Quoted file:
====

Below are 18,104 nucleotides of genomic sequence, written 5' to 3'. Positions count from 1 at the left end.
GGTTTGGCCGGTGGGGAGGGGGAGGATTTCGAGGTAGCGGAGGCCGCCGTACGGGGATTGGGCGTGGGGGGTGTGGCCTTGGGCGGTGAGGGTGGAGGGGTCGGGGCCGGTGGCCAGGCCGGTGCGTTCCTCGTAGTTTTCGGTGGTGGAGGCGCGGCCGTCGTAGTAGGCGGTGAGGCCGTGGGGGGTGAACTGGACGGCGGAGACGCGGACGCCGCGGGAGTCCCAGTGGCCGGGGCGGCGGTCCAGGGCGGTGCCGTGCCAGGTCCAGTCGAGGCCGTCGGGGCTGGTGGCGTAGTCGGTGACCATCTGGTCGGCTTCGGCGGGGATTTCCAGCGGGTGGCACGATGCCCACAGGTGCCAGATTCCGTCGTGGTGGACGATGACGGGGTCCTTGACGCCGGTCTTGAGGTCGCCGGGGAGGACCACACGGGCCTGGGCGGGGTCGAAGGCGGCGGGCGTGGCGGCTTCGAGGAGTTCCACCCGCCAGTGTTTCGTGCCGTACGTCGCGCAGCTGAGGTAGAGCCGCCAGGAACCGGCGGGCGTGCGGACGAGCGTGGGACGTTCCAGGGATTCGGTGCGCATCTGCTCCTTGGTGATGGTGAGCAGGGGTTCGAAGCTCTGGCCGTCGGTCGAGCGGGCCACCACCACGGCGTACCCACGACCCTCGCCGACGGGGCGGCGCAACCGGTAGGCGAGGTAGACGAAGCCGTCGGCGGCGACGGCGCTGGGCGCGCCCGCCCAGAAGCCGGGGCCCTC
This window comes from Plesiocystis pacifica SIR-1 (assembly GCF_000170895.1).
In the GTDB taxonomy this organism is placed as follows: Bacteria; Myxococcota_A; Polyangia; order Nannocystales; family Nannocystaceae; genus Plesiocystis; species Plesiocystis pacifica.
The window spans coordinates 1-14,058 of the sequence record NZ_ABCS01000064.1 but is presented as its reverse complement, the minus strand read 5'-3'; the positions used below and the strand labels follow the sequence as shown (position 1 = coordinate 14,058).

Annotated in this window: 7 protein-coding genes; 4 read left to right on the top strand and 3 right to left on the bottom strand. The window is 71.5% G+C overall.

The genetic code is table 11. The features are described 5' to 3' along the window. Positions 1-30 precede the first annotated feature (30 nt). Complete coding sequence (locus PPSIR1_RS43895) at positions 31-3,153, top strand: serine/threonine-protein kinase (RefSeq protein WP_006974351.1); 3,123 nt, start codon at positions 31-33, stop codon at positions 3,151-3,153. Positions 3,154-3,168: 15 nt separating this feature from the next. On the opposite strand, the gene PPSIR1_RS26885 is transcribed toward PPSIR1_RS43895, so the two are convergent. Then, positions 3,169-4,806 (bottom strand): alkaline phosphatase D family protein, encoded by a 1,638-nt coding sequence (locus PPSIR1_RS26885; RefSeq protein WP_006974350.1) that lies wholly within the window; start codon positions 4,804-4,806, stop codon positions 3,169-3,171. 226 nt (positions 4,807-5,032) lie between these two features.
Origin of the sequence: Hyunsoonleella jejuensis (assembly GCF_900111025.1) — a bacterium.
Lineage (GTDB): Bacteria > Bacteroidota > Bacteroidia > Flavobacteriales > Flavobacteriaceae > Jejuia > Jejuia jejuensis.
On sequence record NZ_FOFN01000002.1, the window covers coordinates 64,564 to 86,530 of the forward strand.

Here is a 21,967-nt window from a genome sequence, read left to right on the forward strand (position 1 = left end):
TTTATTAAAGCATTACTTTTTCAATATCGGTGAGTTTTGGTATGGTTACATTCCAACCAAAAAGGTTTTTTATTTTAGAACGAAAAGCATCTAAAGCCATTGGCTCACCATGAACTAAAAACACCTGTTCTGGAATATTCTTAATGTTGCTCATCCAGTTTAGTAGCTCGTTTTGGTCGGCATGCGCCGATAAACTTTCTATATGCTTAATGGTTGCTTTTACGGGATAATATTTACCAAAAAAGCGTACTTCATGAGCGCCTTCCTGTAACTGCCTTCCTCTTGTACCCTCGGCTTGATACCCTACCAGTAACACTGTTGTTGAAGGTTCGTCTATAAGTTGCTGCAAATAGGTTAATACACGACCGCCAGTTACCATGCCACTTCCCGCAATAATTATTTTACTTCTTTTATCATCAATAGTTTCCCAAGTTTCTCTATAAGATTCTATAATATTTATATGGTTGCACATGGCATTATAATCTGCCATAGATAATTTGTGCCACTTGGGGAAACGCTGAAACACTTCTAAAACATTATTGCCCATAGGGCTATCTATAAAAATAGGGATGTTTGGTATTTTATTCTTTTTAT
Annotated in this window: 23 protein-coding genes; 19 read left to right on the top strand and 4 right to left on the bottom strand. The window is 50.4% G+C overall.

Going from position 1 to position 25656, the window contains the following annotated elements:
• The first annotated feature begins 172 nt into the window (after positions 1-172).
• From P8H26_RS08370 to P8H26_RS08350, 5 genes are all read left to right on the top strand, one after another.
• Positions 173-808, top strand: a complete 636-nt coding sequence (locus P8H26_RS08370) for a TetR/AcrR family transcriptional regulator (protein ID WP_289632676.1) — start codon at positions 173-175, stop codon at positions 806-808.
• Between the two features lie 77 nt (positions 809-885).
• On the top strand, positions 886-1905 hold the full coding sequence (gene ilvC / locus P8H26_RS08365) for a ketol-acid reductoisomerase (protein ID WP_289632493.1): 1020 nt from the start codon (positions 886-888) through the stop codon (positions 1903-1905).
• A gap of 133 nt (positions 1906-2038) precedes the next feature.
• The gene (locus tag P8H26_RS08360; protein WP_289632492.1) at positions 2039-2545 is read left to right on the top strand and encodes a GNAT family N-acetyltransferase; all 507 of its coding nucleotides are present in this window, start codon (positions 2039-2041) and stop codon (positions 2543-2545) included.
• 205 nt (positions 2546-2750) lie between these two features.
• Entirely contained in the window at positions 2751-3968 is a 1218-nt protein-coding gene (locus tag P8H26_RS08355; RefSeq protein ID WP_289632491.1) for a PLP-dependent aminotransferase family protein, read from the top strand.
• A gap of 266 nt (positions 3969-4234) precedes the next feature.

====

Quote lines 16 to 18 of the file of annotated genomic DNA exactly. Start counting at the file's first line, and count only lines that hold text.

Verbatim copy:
• From P8H26_RS08370 to P8H26_RS08350, 5 genes are all read left to right on the top strand, one after another.
• Positions 173-808, top strand: a complete 636-nt coding sequence (locus P8H26_RS08370) for a TetR/AcrR family transcriptional regulator (protein ID WP_289632676.1) — start codon at positions 173-175, stop codon at positions 806-808.
• Between the two features lie 77 nt (positions 809-885).